Vitaly Shishov, the head of the Kiev-based Belarusian House in Ukraine (BDU) organization, was reported missing by his partner on Monday after going for a run, police said. By Tuesday morning, the activist was found hanged in a forested area of a park near his Kiev home.
Ukrainian police opened a criminal case and said they would investigate whether Shishov’s death was a suicide or “premeditative murder meant to look like suicide.”
The BDU helps fleeing and exiled Belarusians find accommodation, jobs and legal advice in Ukraine. In a statement on Tuesday, the BDU said Shishov had been “under surveillance” and that they had received warnings about possible threats prior to his death.
In a news conference on Tuesday afternoon, head of Ukrainian national police Ihor Klymenko said that Shishov’s body had been found with “abrasions” and “peeled skin” in several places, wounds that “can be characteristic of a onetime fall.” Klymenko did not elaborate on the fall he referred to.
Security cameras recorded Shishov leaving his house around 9 a.m. local time Monday, and he was supposed to be back at 10 a.m., the BDU said in a statement Monday.
Shishov “went out, presumably for a daily jog (his sports things were not found at home) and did not return. Several so-called ‘jammers’ were made from his number, but now it is impossible to contact him.”
The BDU added that Shishov’s phone was disconnected from location tracking, and he did not have his watch or fitness bracelet on. The team called the police, which searched the woods with tracker dogs.
Police said they would question witnesses and analyze footage from security cameras, and asked those who knew Shishov to come forward with any relevant information on the last few weeks of his life and possible threats he faced.
Shishov’s friend and colleague Yury Shchuchko told Current Time TV that he had learned of the activist’s disappearance through his girlfriend, and that a group of them saw the body after going out and searching for him.
“At 6 a.m. we went out to search. The police at that time started canvassing the surrounding buildings. We went to the park and found what we found,” he told Current Time TV, adding that there were “traces of violent death” on Shishov’s face.
On Tuesday the BDU said Shishov was “under surveillance” before his death and described him as a threat to the Lukashenko regime.
“Vitaly was under surveillance. There were appropriate notifications to the police about the facts. Also we were repeatedly warned by local sources and by our own people in Belarus about all kinds of provocations up to kidnapping and liquidation,” BDU said in a Tuesday statement. “Vitaly treated these warnings with stoicism and humor, stating that at least in this way, it would be possible for BDU to get out of the info vacuum.”
Shchuchko said he’d received a worrying phone call from Shishov the week prior to his death. “Vitaly called me last week and asked me to take care of his loved ones because he had some strange feeling. I didn’t hear any more details,” he told Current Time TV.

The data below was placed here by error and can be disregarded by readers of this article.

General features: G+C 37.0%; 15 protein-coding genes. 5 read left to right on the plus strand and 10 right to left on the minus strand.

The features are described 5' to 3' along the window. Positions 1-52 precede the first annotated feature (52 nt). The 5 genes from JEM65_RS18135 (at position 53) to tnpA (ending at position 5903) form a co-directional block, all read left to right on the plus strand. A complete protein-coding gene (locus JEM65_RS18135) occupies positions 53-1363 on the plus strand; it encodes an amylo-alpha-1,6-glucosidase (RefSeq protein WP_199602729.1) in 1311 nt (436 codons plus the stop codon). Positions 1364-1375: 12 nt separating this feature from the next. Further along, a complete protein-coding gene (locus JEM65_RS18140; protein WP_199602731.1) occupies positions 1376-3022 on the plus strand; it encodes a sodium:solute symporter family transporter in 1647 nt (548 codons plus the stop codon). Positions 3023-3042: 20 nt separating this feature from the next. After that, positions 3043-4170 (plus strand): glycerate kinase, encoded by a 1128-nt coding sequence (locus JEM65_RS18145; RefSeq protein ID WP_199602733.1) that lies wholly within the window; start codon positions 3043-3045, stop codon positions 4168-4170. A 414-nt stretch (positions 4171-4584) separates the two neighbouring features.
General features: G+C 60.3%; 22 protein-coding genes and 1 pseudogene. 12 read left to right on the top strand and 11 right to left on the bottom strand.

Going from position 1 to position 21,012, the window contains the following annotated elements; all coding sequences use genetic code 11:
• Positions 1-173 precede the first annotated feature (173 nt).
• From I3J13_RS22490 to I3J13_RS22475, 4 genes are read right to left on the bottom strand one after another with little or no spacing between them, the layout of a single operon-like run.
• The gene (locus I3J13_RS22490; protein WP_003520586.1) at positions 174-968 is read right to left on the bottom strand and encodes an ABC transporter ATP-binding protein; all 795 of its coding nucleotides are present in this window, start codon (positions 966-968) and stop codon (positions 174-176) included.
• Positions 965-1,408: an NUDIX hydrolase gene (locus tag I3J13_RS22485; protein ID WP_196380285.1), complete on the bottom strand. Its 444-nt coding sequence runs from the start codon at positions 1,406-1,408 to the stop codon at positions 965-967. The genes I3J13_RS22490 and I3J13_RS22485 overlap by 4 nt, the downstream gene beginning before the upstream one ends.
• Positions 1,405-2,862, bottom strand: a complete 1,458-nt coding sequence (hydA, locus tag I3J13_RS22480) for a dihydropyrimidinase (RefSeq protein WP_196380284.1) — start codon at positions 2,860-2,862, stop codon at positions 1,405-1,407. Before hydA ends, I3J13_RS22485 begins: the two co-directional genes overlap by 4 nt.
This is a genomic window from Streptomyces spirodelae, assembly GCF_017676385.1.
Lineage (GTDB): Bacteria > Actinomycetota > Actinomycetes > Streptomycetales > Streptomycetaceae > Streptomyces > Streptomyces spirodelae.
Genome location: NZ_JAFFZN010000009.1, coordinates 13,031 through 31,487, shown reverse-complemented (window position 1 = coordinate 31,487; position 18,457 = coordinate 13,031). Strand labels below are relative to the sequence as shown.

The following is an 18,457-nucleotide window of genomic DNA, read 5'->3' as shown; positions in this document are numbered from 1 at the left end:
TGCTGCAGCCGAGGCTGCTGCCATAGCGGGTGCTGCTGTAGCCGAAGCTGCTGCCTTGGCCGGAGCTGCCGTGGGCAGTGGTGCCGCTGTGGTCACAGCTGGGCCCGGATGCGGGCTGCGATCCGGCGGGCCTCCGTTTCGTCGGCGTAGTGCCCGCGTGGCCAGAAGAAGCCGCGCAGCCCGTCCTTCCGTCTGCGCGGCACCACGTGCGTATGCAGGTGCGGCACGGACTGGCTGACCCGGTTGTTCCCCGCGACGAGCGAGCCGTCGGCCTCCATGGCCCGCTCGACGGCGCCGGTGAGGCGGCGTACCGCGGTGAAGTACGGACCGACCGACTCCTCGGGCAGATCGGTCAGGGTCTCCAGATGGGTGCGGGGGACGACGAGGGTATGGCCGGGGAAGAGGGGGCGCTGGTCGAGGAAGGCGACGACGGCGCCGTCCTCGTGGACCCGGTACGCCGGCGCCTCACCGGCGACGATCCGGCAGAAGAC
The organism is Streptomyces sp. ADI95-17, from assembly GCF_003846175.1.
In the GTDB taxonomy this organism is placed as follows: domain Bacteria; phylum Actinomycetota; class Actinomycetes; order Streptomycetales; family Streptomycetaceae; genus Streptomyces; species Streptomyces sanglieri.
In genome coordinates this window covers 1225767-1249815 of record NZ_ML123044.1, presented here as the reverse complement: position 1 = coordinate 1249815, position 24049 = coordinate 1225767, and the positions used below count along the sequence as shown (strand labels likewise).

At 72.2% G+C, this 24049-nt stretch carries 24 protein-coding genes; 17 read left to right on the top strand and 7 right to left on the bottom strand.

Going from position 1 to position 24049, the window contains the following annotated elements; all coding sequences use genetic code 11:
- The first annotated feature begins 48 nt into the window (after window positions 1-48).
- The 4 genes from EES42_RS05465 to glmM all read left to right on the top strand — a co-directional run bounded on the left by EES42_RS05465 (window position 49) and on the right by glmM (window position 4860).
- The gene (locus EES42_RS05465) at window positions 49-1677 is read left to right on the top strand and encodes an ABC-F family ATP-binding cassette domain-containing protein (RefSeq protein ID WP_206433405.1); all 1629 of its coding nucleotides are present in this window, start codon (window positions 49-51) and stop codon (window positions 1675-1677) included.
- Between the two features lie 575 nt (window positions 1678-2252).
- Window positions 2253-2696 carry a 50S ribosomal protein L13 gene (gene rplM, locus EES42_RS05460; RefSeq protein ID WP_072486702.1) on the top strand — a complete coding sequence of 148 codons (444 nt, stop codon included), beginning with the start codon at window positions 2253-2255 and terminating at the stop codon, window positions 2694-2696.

On Tuesday, Belarusian opposition leader Svetlana Tikhanovskaya said it could have been a crime but that she would withhold judgment until the findings of the police probe were in.
“I prefer to wait for the results of investigation … because I understand the background of this death. I would say it is a crime but I can’t say it without results of an investigation,” Tikhanovskaya said outside Downing Street in London following a meeting with UK Prime Minister Boris Johnson.
A safe haven
Shishov’s death comes as Belarus faces increasing international scrutiny after a Belarusian Olympic sprinter alleged that she was forcibly removed from the Tokyo Games and told to return home against her will, where she fears arrest.
Ukraine, Poland and Lithuania have become safe havens for Belarusians since the unrest began last year.
Hundreds of thousands of Belarusians attended mass protests across the country after Lukashenko declared victory in the August vote, in some of the biggest demonstrations in the country’s recent history.
Thousands of people were arrested in the protests, which were brutally suppressed by authorities amid widespread reports of abuse and torture.
Police bodycam and dashcam footage, provided by defectors from the police force, have shown the extraordinary ferocity of riot police against protesters who are unarmed and peaceful, many of them teenagers.
Many have since fled the repression of Lukashenko’s regime, sometimes swimming through rivers and crawling through sludge to illegally cross the border into Ukraine.
Kristina Timanovskaya, the Belarusian Olympic sprinter, said representatives of the Belarus national team tried to forcibly send her back to her home country after she criticized national sporting authorities for entering her into the 4×400 meter relay in Tokyo without her consent.
Timanovskaya did not say exactly what she feared she would be jailed over, but Belarusian athletes have faced retaliation, been detained, and excluded from national teams for criticizing the government after last year’s protests.
She has since received a humanitarian visa from Poland, and will travel there in the coming days, according to Polish authorities. On Tuesday, the International Olympic Committee said it will launch a formal investigation into Timanovskaya’s situation.
Reuters contributed reporting.
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